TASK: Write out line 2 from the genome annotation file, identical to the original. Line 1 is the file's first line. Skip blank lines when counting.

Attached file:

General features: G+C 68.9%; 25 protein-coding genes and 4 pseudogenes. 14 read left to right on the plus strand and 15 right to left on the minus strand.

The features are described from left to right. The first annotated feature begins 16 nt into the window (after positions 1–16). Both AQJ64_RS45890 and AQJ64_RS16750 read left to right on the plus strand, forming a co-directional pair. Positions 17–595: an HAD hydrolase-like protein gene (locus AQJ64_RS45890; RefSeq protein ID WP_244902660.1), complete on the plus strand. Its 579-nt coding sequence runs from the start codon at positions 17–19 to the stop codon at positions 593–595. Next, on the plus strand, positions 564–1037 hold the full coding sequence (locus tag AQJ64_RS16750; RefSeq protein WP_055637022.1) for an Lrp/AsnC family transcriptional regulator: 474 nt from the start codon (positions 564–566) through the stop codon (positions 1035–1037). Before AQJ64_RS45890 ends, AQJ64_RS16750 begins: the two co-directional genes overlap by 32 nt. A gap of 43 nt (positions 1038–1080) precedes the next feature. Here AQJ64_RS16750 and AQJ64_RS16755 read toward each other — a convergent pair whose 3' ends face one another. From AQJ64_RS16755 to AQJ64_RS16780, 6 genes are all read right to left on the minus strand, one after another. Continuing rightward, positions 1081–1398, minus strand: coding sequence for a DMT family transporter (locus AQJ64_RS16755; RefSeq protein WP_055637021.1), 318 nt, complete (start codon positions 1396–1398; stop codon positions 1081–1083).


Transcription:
The features are described from left to right. The first annotated feature begins 16 nt into the window (after positions 1–16). Both AQJ64_RS45890 and AQJ64_RS16750 read left to right on the plus strand, forming a co-directional pair. Positions 17–595: an HAD hydrolase-like protein gene (locus AQJ64_RS45890; RefSeq protein ID WP_244902660.1), complete on the plus strand. Its 579-nt coding sequence runs from the start codon at positions 17–19 to the stop codon at positions 593–595. Next, on the plus strand, positions 564–1037 hold the full coding sequence (locus tag AQJ64_RS16750; RefSeq protein WP_055637022.1) for an Lrp/AsnC family transcriptional regulator: 474 nt from the start codon (positions 564–566) through the stop codon (positions 1035–1037). Before AQJ64_RS45890 ends, AQJ64_RS16750 begins: the two co-directional genes overlap by 32 nt. A gap of 43 nt (positions 1038–1080) precedes the next feature. Here AQJ64_RS16750 and AQJ64_RS16755 read toward each other — a convergent pair whose 3' ends face one another. From AQJ64_RS16755 to AQJ64_RS16780, 6 genes are all read right to left on the minus strand, one after another. Continuing rightward, positions 1081–1398, minus strand: coding sequence for a DMT family transporter (locus AQJ64_RS16755; RefSeq protein WP_055637021.1), 318 nt, complete (start codon positions 1396–1398; stop codon positions 1081–1083).